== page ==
Mr. Tyler: I am grateful to you, Mr. Deputy Speaker, because the memo deserves the widest possible audience. I am sorry that its author is not in his usual place, because he suggests that legislation should move on to the other place "imperfectly scrutinised" by this House. That is saying that the House should not do its job properly.

The memo also contained a lovely little passage about what the right hon. Gentleman thought his colleagues were capable of. He said:

there are very few of them here this afternoon, even though this is their debate—

If that is the attitude of the Conservative party, is it any wonder that the electorate also think that the House is not performing effectively in scrutinising legislation and the actions of the Executive?

My hon. Friends, especially the hon. Members for Winchester (Mr. Oaten), for Bath (Mr. Foster) and for Lewes (Norman Baker), have spent much time since Parliament came back in October trying to obtain the best possible information from Ministers, precisely within the terms of this debate. What is so extraordinary is that, despite the code of practice on access to Government information, we find it more difficult to extract information now than before the code was introduced in 1997. It is a cumbersome suit of armour to protect Ministers from the light of day and from the scrutiny of questions from Members of Parliament.

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It appears impossible to discover, for example, information about the role, responsibilities and redeployment of Mr. Alun Evans. Questions tabled by several Members—the hon. Member for Thurrock (Andrew Mackinlay) as well as my parliamentary colleagues—have failed to produce evidence of precisely why that gentleman, who held a highly respected and responsible position in the civil service, was moved to a different Department. There was no explanation and no adequate reference to particular papers, minutes of meetings or their content. Who was responsible for deciding whether he should be moved? It is impossible for us to obtain such information through parliamentary questions.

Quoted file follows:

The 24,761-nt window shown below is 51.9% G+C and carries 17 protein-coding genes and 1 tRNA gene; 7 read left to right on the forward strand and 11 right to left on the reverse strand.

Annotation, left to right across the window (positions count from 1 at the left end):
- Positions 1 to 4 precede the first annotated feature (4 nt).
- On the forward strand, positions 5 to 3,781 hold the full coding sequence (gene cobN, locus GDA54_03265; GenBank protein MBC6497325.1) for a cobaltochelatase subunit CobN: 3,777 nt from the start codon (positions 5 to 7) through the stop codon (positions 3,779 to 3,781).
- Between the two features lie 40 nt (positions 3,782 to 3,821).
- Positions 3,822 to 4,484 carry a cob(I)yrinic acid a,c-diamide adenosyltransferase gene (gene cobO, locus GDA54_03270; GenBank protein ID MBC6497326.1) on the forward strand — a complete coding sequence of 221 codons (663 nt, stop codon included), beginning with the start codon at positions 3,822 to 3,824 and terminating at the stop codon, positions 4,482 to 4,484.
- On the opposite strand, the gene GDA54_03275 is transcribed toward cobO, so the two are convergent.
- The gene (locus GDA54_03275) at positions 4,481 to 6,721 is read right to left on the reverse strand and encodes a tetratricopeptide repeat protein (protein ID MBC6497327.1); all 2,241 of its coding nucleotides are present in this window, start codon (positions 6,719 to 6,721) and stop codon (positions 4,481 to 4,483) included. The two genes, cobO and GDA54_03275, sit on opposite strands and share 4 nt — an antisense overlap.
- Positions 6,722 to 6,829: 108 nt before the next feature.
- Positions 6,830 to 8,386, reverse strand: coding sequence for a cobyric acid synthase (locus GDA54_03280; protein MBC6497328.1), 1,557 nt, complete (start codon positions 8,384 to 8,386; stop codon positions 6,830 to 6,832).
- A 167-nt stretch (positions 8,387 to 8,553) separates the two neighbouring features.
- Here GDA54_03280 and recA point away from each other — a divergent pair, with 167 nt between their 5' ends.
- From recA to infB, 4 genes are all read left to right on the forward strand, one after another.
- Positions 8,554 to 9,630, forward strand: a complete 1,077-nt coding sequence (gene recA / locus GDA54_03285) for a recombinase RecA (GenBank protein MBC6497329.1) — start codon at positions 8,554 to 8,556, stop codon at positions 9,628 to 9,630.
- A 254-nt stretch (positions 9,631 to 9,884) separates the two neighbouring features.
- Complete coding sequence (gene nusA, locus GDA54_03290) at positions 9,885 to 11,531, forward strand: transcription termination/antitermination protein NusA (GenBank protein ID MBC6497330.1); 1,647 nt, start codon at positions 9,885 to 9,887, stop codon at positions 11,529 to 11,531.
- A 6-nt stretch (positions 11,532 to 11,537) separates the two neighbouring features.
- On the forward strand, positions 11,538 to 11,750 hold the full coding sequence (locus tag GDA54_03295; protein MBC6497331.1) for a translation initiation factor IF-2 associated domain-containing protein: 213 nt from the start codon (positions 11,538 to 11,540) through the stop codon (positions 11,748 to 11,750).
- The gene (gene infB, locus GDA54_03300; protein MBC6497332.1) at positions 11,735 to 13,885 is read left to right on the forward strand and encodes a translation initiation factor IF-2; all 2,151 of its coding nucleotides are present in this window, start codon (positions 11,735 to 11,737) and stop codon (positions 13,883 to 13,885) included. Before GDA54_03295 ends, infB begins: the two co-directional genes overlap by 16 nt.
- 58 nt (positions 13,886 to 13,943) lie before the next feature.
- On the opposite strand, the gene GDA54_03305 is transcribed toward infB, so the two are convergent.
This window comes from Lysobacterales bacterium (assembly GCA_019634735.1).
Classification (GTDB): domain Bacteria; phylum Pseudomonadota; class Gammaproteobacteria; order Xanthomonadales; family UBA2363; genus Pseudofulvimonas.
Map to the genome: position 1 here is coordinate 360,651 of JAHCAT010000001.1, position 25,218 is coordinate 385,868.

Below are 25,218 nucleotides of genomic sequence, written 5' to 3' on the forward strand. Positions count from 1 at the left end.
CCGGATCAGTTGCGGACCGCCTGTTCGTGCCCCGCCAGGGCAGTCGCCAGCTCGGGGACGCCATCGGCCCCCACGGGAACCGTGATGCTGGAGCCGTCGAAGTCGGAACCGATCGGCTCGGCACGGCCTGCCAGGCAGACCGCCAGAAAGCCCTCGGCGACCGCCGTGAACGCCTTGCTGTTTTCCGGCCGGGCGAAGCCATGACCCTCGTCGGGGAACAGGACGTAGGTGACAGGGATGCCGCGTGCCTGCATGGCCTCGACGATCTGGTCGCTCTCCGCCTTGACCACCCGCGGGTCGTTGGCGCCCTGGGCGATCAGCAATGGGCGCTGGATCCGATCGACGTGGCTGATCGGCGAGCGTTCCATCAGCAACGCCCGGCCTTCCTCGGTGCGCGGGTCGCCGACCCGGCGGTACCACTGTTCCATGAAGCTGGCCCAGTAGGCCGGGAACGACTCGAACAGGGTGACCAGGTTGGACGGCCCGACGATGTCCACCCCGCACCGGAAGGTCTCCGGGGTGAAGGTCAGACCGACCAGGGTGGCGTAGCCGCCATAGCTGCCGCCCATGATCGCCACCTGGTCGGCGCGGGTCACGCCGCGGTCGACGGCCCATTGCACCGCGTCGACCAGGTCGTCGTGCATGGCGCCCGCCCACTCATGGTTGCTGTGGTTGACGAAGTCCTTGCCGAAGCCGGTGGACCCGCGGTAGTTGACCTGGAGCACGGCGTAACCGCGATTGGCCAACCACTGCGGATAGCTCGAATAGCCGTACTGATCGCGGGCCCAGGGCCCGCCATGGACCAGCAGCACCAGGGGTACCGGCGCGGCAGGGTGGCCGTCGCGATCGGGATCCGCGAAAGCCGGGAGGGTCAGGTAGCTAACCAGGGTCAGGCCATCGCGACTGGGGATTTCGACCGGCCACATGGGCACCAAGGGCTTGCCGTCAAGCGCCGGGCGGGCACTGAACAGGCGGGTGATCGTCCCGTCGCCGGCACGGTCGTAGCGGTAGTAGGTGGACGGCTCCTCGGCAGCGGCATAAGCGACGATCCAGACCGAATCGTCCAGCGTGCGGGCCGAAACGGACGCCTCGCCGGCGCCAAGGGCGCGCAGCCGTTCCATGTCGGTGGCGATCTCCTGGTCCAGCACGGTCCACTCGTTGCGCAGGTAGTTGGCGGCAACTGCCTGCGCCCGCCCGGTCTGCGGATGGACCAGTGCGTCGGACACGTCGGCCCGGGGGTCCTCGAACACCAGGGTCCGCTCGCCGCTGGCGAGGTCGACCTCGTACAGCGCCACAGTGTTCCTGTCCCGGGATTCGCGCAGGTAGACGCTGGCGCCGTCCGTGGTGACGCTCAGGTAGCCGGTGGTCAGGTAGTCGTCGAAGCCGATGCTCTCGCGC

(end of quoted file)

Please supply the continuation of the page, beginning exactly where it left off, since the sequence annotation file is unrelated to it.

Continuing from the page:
I have in my hand a copy of the code, although I shall not refer to it in great detail because several hon. Members want to speak. However, what is clever and obvious about it is that there are so many steps along the way before one reaches someone outside the Government—in the case of the parliamentary ombudsman—that most people would never get that far when seeking information. Questions as to how or why information is withheld or made available cannot be left to incestuous, introverted and internal Whitehall inquiries.

Mr. Redwood: The Liberals claim to be not the poodles but the scriptwriters of the Government's policy on railways, favouring as they do a not-for-profit company. As the Government are unable or unwilling to tell us how much public money such a company would need to be able to make a successful bid and then to run the railways, would the Liberals care to tell us or are they equally unwilling to give us any information on that crucial matter?

Mr. Tyler: I am flattered by the right hon. Gentleman's obvious respect for our ability to extract information from the Government. What I can tell him is that he voted for the Railways Act 1993 that set out the terms on which the administration of the rail track company was to be undertaken. I can also tell him that the administration is costing him, me and our fellow taxpayers £500,000 a week. The terms for which he voted made it certain that the administrators, Messrs Ernst and Young—he probably thinks that they are more expert in such matters than anybody in the House—have now come up with—

Mr. Redwood rose

Mr. Tyler: The right hon. Gentleman should let me finish the answer to his first question before he intervenes again.

The administrators have come up with the extraordinary answer that their only responsibility is to the members and creditors of Railtrack, not to the travelling public—not to us as taxpayers and not to the House. The terms of the legislation for which the right hon. Gentleman voted are causing the incredible and impossible situation that we all face. In the past, the right hon. Gentleman has expressed great interest in saving taxpayers' money, but we as taxpayers will be suffering as a direct result of his

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Government's incompetence, not only in the way that they privatised the industry but in enacting unworkable legislation.